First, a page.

Lot 168
  • 168

Giovanni Domenico Tiepolo Venice 1727 - 1804

25,000 - 35,000 GBP
bidding is closed


  • Giovanni Domenico Tiepolo
  • recto: studies for the reception in honour of the visit of the emperor henry III to the villa contariniverso: study of an umbrella
  • black chalk heightened with white chalk on blue paper (recto and verso)

Catalogue Note

These chalk studies by Giandomenico record very precisely a section of the figures and two separate details in the frescoes painted by his father Giambattista in 1750, for the Villa Pisani at Mira, near Venice.  The detached frescoes are now in the Musée Jacquemart-André, Paris, and include a ceiling decoration with Fame announcing the visit to the Villa of Henry III of France, and then his actual arrival there in 1574 (see figs. 1 and 2).  Tiepolo's patron was Vincenzo Pisani, who married Lucrezia Corner in 1745, but at the time of the French royal visit, some 170 years earlier, the villa had been owned by the Contarini family .  

The sheet must have been folded in the middle by the artist, who then drew on three of the resulting four sides.  Now opened out again, the recto bears two separate studies: a copy of the female figure believed to be modelled on Lucrezia Corner, with a few figures behind her, and, drawn in a different orientation, a detail of her bust (see fig. 2).  On the verso is a closed umbrella, which appears in the ceiling decoration to the left of the figure of Fame (see fig. 1).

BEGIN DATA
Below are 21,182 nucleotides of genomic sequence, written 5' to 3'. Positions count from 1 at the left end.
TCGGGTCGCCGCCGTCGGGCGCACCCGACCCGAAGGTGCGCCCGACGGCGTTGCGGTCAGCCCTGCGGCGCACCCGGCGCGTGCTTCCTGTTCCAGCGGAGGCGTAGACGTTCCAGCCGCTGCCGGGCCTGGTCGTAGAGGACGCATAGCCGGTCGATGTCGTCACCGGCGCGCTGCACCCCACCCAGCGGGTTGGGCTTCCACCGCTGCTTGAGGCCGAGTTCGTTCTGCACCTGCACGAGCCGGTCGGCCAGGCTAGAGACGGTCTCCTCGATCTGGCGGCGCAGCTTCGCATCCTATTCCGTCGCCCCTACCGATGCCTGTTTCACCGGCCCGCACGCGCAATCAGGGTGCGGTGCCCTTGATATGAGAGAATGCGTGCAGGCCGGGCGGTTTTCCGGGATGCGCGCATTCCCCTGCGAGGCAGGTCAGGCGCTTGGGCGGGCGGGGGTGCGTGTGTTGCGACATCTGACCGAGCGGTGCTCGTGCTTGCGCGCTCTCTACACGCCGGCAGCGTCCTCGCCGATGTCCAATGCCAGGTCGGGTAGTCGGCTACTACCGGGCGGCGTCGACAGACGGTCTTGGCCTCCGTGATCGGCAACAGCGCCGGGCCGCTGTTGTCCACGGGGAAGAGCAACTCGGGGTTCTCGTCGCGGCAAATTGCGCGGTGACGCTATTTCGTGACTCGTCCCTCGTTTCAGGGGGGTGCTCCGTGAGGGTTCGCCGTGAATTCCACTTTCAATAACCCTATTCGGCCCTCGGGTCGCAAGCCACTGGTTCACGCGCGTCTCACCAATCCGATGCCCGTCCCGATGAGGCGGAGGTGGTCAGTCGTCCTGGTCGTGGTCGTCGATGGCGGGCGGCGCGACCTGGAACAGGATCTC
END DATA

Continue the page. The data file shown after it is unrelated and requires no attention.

Giandomenico was just eighteen when his father was painting the frescoes and could have been involved in some of the decoration of the Villa Pisani himself.  He had entered his father's workshop around 1740.  A great part of his training must have been making drawings after details of paintings by Giambattista - of which this is a handsome and instructive example - as well as copying his drawings.  As Bernard Aikema points out, in some cases these chalk drawings can be of such a high quality that their authorship is debated.  The most spectacular group of drawings of this type relates to the decoration of the Residenz in Würzburg.1 

1. See Bernard Aikema, Tiepolo and His Circle, exhibition catalogue, Cambridge, Mass., Harvard University et. al. , 1996, pp. 236-241.